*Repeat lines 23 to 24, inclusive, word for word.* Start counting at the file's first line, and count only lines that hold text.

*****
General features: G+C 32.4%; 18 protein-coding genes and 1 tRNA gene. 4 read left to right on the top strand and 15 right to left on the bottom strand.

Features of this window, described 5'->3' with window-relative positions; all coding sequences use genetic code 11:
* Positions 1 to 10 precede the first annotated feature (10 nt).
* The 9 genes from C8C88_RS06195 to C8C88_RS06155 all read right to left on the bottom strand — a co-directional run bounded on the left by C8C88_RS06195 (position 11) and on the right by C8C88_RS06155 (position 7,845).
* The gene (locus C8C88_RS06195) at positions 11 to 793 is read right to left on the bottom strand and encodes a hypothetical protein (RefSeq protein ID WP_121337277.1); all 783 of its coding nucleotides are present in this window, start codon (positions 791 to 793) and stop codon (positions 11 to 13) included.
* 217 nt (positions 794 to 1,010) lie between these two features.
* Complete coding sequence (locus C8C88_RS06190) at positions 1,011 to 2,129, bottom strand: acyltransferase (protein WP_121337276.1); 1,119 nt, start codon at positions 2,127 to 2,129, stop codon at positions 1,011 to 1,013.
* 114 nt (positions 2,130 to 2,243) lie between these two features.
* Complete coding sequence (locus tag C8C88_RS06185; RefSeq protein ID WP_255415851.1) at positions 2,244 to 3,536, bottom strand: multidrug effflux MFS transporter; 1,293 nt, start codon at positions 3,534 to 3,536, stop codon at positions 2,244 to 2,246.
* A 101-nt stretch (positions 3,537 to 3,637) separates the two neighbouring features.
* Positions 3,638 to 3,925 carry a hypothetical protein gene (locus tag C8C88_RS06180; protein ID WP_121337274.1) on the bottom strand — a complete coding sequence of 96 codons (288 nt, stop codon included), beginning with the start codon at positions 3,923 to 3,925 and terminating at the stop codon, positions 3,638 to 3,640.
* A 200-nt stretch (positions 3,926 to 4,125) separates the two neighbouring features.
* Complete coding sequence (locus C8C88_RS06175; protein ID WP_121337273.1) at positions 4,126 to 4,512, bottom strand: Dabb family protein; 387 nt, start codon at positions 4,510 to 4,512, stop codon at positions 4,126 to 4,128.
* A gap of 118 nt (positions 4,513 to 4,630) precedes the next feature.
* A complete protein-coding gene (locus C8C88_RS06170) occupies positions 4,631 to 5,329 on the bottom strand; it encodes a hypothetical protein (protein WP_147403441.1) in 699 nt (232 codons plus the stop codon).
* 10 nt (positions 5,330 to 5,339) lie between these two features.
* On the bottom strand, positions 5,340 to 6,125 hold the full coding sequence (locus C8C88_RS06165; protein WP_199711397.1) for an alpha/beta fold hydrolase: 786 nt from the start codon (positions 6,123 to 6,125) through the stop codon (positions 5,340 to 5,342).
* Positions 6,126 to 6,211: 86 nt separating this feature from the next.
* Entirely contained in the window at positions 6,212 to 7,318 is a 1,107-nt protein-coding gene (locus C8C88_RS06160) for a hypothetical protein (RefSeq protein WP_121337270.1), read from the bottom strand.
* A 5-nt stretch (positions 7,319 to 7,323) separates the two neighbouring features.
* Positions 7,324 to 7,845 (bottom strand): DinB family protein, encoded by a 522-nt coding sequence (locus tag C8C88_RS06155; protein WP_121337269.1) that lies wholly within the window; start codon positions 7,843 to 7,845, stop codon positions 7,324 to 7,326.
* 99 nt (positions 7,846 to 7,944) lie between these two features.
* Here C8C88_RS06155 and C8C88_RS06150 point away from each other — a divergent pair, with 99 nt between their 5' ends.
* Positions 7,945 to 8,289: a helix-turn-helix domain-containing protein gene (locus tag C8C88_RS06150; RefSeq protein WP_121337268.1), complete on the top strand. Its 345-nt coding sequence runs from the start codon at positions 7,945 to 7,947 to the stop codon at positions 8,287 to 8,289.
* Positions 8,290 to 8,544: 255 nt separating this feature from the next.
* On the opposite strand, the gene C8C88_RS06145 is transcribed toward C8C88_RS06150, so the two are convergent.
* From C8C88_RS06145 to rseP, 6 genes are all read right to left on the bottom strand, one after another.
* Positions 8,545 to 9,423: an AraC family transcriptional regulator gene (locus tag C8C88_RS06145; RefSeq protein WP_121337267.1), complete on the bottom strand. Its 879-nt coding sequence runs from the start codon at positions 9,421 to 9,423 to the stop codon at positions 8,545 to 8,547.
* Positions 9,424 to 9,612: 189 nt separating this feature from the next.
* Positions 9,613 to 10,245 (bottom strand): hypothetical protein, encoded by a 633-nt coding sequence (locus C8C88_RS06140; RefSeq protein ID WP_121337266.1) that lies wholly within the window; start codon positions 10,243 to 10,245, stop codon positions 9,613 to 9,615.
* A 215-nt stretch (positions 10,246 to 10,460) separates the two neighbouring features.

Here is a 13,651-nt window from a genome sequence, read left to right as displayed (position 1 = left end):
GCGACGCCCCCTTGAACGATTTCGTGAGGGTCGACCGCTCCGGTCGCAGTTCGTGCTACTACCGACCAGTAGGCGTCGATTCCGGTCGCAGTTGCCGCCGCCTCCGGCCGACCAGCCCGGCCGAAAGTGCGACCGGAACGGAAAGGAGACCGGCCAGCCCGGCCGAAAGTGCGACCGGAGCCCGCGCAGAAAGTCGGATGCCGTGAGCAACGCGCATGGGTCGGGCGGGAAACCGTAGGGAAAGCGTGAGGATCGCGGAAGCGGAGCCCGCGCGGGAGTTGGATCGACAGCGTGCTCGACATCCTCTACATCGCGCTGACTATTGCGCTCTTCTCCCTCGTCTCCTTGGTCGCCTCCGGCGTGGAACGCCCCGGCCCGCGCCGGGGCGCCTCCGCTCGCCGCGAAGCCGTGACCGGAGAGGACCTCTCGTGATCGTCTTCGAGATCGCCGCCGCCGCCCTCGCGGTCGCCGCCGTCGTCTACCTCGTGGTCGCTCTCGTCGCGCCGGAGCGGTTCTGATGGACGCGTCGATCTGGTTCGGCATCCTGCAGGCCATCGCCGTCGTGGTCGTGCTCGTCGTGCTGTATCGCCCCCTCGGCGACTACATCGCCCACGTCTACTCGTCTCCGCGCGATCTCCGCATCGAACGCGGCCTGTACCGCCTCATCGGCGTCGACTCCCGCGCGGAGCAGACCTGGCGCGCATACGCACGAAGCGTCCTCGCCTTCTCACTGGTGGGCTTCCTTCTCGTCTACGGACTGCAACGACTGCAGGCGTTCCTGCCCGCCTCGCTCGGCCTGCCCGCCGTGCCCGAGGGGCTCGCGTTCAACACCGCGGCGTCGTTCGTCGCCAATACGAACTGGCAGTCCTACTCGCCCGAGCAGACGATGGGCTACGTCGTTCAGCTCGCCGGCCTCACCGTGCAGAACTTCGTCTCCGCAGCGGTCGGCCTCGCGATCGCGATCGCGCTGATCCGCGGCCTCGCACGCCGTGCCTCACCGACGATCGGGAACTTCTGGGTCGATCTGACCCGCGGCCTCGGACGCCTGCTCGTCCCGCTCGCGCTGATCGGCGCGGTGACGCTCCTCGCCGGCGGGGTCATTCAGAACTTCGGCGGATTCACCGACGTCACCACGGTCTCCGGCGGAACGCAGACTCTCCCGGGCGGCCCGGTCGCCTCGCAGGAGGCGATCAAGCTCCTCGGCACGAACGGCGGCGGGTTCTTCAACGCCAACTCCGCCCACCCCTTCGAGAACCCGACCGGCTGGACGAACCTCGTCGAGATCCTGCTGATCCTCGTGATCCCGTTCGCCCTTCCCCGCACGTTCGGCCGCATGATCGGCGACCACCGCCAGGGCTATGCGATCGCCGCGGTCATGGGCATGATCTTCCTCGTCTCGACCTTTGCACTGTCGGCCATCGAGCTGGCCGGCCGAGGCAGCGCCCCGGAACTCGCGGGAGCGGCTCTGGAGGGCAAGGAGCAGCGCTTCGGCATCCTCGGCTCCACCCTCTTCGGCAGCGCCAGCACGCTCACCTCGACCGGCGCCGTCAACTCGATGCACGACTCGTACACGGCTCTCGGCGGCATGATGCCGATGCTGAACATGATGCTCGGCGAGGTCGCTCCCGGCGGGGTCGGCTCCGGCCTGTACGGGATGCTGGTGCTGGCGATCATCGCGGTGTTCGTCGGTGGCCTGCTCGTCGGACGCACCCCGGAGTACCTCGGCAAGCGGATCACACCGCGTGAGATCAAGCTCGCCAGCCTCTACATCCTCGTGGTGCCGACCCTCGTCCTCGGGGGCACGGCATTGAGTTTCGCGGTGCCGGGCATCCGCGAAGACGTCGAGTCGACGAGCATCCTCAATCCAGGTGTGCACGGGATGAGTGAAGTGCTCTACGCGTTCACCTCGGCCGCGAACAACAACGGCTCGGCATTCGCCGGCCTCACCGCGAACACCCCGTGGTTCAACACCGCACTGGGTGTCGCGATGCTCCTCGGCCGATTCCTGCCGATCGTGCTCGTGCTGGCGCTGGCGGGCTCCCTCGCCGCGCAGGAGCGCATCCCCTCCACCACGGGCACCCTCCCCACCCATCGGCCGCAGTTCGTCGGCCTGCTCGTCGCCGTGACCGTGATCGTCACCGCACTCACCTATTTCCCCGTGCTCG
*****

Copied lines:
* Here C8C88_RS06155 and C8C88_RS06150 point away from each other — a divergent pair, with 99 nt between their 5' ends.
* Positions 7,945 to 8,289: a helix-turn-helix domain-containing protein gene (locus tag C8C88_RS06150; RefSeq protein WP_121337268.1), complete on the top strand. Its 345-nt coding sequence runs from the start codon at positions 7,945 to 7,947 to the stop codon at positions 8,287 to 8,289.